The most common negative electrode or anode used in lithium ion batteries is made of graphite, the same material used for pencil lead. The electrodes are comparatively cheap, have high roundtrip charging/discharging efficiency, and have very good cycle life. The positive electrode or cathode is substantially more expensive and has a shorter cycle life. A new class of electrochemical storage devices has emerged called lithium ion capacitors. They are not true capacitors because the anode is the same graphite anode used in lithium ion batteries and undergoes a chemical reaction with lithium. However, the cathode is replaced by the same high surface activated carbon used in ultracapacitors. This electrode does not interact chemically with lithium but stores energy in the electric field between two layers of charges.
Ultracapacitors using high surface area activated carbon have very high power density (they can be charge and discharged very quickly) and very long lifetimes. Maxwell Technologies, a prominent manufacturer of ultra-capacitors
Among the manufacturers and developers of lithium ion capacitors are Taiyo Yuden, JSRMicro, and AFEC (Asahi Kaisei FDK Energy Device Co).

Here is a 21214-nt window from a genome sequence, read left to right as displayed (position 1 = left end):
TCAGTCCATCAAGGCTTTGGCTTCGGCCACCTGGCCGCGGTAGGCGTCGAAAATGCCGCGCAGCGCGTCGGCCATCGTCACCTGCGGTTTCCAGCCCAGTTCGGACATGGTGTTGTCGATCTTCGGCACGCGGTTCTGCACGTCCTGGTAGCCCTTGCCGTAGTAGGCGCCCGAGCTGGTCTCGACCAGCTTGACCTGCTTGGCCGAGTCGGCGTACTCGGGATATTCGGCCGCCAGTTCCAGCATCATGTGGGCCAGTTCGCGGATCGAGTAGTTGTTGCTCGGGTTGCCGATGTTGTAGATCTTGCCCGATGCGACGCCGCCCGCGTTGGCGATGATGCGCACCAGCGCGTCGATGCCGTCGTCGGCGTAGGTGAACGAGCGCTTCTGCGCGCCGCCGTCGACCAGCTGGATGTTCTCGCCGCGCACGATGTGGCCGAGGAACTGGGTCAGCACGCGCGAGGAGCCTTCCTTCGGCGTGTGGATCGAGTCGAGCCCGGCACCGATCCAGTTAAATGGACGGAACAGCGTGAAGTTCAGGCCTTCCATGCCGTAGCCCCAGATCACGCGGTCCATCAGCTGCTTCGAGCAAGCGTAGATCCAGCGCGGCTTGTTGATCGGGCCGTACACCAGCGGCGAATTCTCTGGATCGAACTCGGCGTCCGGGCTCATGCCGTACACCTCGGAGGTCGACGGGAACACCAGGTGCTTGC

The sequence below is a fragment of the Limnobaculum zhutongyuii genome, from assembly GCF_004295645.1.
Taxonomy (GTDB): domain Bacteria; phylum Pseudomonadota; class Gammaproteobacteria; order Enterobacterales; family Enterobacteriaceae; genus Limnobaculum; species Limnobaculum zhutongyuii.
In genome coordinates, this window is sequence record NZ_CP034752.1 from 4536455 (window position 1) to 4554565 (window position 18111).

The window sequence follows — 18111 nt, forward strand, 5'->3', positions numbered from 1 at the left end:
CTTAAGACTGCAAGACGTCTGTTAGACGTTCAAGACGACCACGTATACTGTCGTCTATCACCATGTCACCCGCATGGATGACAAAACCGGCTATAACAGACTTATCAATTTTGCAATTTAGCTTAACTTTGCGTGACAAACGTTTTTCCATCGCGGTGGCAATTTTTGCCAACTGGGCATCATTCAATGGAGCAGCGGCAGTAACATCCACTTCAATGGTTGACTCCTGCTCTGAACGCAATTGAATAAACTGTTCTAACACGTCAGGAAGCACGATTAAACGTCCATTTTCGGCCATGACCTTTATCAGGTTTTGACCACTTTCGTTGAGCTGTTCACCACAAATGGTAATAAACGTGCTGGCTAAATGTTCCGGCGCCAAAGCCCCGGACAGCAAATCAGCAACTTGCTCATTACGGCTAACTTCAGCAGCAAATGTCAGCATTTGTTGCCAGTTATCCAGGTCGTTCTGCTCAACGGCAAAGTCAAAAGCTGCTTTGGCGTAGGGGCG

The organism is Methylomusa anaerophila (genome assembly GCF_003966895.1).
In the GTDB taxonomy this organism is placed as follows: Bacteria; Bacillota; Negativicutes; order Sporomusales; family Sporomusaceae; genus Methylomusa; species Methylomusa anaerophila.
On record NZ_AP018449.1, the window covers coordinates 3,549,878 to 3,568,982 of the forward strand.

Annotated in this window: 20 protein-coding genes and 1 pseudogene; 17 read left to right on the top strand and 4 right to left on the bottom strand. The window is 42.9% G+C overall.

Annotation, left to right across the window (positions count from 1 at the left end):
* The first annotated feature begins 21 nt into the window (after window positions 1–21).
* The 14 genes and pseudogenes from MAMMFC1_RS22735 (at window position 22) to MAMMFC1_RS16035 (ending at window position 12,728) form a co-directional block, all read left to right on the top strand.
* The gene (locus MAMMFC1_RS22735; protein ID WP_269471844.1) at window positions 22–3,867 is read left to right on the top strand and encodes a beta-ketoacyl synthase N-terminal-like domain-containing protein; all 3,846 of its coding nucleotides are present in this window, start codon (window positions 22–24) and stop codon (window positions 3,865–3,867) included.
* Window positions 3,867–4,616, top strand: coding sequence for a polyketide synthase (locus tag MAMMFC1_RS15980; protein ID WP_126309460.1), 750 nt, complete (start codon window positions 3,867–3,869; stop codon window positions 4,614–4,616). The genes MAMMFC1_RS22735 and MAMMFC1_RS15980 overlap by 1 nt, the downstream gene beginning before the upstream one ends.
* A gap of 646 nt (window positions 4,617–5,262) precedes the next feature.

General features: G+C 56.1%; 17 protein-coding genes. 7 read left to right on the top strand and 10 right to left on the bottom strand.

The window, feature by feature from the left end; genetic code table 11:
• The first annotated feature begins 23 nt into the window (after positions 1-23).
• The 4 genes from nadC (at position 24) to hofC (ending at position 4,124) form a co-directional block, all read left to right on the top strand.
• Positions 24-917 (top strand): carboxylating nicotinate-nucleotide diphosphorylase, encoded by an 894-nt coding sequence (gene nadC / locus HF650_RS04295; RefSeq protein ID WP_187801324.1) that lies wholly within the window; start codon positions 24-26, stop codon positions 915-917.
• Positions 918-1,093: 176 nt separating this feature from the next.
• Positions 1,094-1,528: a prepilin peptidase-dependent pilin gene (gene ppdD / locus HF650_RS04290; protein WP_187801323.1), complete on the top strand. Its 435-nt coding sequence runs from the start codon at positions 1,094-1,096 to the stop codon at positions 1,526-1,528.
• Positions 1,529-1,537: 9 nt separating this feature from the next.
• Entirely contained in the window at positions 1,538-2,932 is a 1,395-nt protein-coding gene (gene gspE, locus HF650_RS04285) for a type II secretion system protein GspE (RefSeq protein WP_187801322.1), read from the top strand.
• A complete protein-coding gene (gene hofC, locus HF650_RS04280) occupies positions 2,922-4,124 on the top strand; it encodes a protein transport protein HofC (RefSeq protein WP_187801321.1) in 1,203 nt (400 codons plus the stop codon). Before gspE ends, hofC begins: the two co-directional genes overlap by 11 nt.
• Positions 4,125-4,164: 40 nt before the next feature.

A key question relating to the application potential of these devices is cost. If the higher energy density relative to ultra-capacitors translates into lower cost then the field of application might be very large. I looked on line for lithium ion capacitor and ultracapacitor prices. I found an offer for a 350F 2.7V Maxwell technologies capacitor for $10.75. I also found an offer for Taiyo Yuden 200F 3.8V lithium ion capacitor for $46.09. The energy stored on a capacitor is ˝CV2. Therefore the energy storage capacity of the Maxwell Technologies capacitor is somewhat less than the Taiyo Yuden capacitor in spite of the higher capacitance. If I scale the price of the Taiyo Yuden capacitor by the ratio of the energy storage capacities I get a price of $40.72 for equivalent energy storage.
There may be certain application for which the higher voltage, the smaller size, or the longer charge retention time make lithium ion capacitors the preferred solution, but if the price quote I found above is reflective of real costs then lithium ion capacitors then the field of applications which they can take over from ultracapacitors may not be that large.
Dec 23 2014Energy Storage News
rogerkb [at] energystoragenews [dot] com